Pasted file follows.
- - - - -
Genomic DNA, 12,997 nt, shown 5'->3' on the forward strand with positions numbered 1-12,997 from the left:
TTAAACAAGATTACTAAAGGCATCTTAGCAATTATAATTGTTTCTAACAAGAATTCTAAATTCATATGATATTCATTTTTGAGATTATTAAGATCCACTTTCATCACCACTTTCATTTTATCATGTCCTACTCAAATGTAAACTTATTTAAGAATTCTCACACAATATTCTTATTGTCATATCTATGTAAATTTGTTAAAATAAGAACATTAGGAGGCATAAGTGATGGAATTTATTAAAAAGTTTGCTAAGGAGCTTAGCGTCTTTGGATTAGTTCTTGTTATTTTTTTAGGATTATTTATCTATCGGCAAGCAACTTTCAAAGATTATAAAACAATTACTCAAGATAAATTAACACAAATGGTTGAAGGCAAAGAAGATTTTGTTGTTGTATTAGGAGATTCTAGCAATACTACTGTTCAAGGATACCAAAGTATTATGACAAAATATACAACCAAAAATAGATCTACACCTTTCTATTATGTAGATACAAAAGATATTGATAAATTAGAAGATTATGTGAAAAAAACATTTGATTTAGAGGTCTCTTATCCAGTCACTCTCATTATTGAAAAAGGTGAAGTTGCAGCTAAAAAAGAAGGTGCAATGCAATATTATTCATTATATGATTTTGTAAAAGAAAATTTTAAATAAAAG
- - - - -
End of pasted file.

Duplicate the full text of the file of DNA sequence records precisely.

Genomic DNA, 12,997 nt, shown 5'->3' on the forward strand with positions numbered 1-12,997 from the left:
TTAAACAAGATTACTAAAGGCATCTTAGCAATTATAATTGTTTCTAACAAGAATTCTAAATTCATATGATATTCATTTTTGAGATTATTAAGATCCACTTTCATCACCACTTTCATTTTATCATGTCCTACTCAAATGTAAACTTATTTAAGAATTCTCACACAATATTCTTATTGTCATATCTATGTAAATTTGTTAAAATAAGAACATTAGGAGGCATAAGTGATGGAATTTATTAAAAAGTTTGCTAAGGAGCTTAGCGTCTTTGGATTAGTTCTTGTTATTTTTTTAGGATTATTTATCTATCGGCAAGCAACTTTCAAAGATTATAAAACAATTACTCAAGATAAATTAACACAAATGGTTGAAGGCAAAGAAGATTTTGTTGTTGTATTAGGAGATTCTAGCAATACTACTGTTCAAGGATACCAAAGTATTATGACAAAATATACAACCAAAAATAGATCTACACCTTTCTATTATGTAGATACAAAAGATATTGATAAATTAGAAGATTATGTGAAAAAAACATTTGATTTAGAGGTCTCTTATCCAGTCACTCTCATTATTGAAAAAGGTGAAGTTGCAGCTAAAAAAGAAGGTGCAATGCAATATTATTCATTATATGATTTTGTAAAAGAAAATTTTAAATAAAAG